Red Ribbon campaign turns 25
On the one hand, we were pleased to read that the Canada-wide Red Ribbon Campaign sponsored by Mothers Against Drunk Driving is celebrating its 25th anniversary this year.
It’s good news that the initiative continues to thrive and appears to be making a difference in curbing the numbers of alcohol-related mishaps. The initiative asks Canadians to show their support for the victims of those tragedies and their families.
On the other hand, the news is not so positive when you realize that even after 25 years, there are still far too many people who obviously don’t get it. Otherwise, there would be no alcohol-related mishaps at all, while the reality is, there are still far too many.
MADD statistics indicate between 1,250 and 1,500 Canadians are killed and more than 63,000 injured as a result of impaired-driving incidents each year.
And while we’re sure these numbers are lower than they were in the past, they’re still appallingly high, especially when you figure in the cost, both human and in terms of the medical system and the toll on the community at large.
The local MADD chapter suggests that in addition to the many volunteers who take part in the Red Ribbon campaign, MADD Canada’s biggest partner in its quest is the law enforcement community.
Statistics from the Halifax Regional Municipality now indicate 60 per cent of all impaired –driving apprehensions are the result of tips or calls from the public.
MADD officials and police are both renewing their call to have more people call 911 to report drivers they suspect are impaired.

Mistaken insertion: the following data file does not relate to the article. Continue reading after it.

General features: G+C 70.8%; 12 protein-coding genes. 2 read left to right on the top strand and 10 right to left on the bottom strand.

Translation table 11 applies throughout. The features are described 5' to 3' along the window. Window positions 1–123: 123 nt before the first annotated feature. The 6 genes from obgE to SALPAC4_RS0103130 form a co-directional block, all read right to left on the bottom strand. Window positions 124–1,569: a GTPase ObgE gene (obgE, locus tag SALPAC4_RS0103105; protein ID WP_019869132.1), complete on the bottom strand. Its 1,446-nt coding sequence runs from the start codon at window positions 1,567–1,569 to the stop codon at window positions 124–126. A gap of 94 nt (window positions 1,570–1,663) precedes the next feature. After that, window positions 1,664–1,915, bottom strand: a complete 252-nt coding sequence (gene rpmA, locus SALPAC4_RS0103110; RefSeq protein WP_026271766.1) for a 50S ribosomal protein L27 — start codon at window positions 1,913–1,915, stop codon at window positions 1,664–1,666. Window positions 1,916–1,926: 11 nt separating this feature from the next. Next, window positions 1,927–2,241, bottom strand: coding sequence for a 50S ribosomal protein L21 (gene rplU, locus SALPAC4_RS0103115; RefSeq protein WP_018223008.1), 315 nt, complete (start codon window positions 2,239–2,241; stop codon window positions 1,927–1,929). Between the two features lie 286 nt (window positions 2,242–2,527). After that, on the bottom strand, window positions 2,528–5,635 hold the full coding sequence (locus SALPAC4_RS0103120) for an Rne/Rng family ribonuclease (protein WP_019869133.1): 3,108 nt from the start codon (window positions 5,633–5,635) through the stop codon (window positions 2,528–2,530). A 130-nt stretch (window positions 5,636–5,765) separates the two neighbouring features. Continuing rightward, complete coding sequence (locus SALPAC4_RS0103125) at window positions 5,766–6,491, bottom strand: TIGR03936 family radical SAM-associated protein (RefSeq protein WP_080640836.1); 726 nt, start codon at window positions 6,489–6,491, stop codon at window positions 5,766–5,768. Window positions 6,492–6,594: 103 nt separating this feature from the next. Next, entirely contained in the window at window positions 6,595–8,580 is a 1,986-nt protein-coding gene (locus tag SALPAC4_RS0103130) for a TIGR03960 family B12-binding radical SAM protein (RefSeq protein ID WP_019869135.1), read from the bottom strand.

The 2012 Red Ribbon campaign, recently launched in various locations in our area, continues over Christmas and New Year’s Eve, wrapping up Jan. 1, 2013.
Teachers recognized for ‘making a difference’
There are few professions more often maligned that that of the public school teacher, but at the same time, if you ask those who teach, there are few professions more personally fulfilling and rewarding.
Recently, the Nova Scotia Teachers Union recognized 10 teachers province-wide through its Teachers Make a Difference initiative.
The 10 finalists represented most if not all regions of the province – by design, according to NSTU president (and Kings County teacher) Shelley Morse.
The list includes Steve Wohlmuth, a global geography teacher at Central Kings Rural High School for the past 20 years.
Speaking last week, Wohlmuth said he accepted the recognition on behalf of “plenty of teachers,” including many of his colleagues here in Kings County, who he feels are equally deserving.
Anyone who knows Steve Wohlmuth knows his dedication to teaching doesn’t stop at the door to his classroom.
As founder of the Port Williams-based Launchers Athletics throwing club, he has furthered the education, both athletic and otherwise, of scores of young people outside the classroom as well.
Kudos to Wohlmuth on receiving this recognition, and the reality that there are many just like him who, even after two decades in his chosen profession, are still willing - and able - to make a difference to our youth.